The drive by health authorities for an AIDS-free generation has enabled many people to know their status.
Not long ago, agreeing to be screened for the HIV virus in Cameroon was viewed with much trepidation by some people. Recently, the Minister of Public Health announced compulsory HIV screening for all patients who come to hospital, before later said the test was optional. Going by the recent dispensation, thousands of people who did not know their HIV status used the opportunity to do so.
Now, new HIV cases are diagnosed daily and the people immediately placed on treatment instead of waiting to fall sick before taking antiretroviral drugs. In Douala, like any other town, the news was welcomed with mixed feelings. Very few people commended the measure by the Minister, while a greater number thought it was rather abrupt and disturbing. At the Mboppi Baptist Hospital, Douala, the Chief Medical Officer, Dr. Guy Molesa, disclosed that some patients vehemently refused to carry out the screening, saying they were not psychologically prepared.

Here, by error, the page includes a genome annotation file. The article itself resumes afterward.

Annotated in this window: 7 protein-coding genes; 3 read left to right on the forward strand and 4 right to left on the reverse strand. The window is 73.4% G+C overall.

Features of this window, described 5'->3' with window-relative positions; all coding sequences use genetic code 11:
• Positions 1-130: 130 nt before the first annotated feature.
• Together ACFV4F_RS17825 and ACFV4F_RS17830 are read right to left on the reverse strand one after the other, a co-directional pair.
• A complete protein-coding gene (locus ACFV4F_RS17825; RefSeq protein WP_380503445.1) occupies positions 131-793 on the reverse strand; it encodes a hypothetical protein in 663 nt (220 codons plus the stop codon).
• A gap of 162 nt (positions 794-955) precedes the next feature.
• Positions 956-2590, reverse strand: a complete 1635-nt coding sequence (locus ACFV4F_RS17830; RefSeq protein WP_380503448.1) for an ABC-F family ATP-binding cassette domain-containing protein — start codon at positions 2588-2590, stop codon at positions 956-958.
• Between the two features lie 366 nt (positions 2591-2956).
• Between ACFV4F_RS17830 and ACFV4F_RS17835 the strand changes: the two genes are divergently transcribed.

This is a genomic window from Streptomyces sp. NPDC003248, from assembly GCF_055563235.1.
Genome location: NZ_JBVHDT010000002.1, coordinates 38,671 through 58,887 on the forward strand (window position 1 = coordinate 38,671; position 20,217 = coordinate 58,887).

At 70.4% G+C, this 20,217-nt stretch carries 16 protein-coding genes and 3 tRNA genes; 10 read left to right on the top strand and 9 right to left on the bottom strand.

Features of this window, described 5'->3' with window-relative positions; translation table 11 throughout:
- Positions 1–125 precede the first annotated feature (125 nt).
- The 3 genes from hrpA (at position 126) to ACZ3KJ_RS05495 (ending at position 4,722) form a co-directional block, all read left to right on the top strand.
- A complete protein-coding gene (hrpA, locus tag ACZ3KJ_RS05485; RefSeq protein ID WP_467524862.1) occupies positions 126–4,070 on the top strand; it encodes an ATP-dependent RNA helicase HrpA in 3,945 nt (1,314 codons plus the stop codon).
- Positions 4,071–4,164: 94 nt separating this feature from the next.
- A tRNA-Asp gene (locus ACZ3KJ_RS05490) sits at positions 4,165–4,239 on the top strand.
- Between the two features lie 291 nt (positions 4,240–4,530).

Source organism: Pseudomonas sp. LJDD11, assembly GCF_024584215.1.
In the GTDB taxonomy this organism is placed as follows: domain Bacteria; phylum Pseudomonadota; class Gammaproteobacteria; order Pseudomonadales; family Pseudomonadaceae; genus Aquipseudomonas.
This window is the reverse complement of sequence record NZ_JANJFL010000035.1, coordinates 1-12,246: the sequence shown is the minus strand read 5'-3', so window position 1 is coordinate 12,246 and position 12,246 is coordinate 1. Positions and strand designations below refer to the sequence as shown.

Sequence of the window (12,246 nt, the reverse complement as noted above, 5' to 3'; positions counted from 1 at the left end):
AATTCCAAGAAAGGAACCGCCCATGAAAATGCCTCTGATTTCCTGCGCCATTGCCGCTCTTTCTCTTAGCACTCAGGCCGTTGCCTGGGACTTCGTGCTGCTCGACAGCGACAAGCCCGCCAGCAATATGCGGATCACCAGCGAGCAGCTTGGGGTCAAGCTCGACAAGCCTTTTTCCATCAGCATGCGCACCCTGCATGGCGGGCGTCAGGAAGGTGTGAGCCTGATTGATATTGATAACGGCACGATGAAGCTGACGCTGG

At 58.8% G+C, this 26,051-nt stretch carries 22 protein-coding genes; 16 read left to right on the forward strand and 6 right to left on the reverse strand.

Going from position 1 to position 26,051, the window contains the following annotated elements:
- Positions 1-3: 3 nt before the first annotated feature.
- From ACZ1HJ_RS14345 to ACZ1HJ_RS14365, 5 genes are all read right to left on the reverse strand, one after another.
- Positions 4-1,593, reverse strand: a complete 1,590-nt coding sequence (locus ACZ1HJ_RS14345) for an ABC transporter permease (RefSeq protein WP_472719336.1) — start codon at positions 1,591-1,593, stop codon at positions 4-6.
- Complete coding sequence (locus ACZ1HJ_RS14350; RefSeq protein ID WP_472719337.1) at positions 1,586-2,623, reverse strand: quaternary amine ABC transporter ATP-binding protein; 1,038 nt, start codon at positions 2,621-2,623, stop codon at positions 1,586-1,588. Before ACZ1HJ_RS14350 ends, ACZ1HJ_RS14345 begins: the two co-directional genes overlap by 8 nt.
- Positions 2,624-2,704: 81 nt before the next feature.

Before the Minister later said the HIV test was optional, only few of the 800 patients consulted in the hospital daily willingly accepted to be screened. “Since we implemented the decision and later on convinced patients to go for the test, the number of new HIV patients and those on HIV treatment have increased. The measure is an opportunity to know one’s status, take treatment, protect the family and reduce contamination,” Dr. Guy Molesa explained.
The refusal to be tested, according to medics, is not because adults lack the 500 FCFA to do it. Rather, it is because some are afraid of the outcome of the result, while others keep procrastinating. According to the Littoral Delegate for Public Health, Dr. Martin Yamba Beyas, those who cannot escape the test are pregnant women. “It is very compulsory for pregnant women because it is important to know their status in order to avoid mother-to-child transmission of the virus. The initiative is good because we need a viable work force and an AIDS-free generation. I advise everyone to know their HIV status by being screened,” he said.
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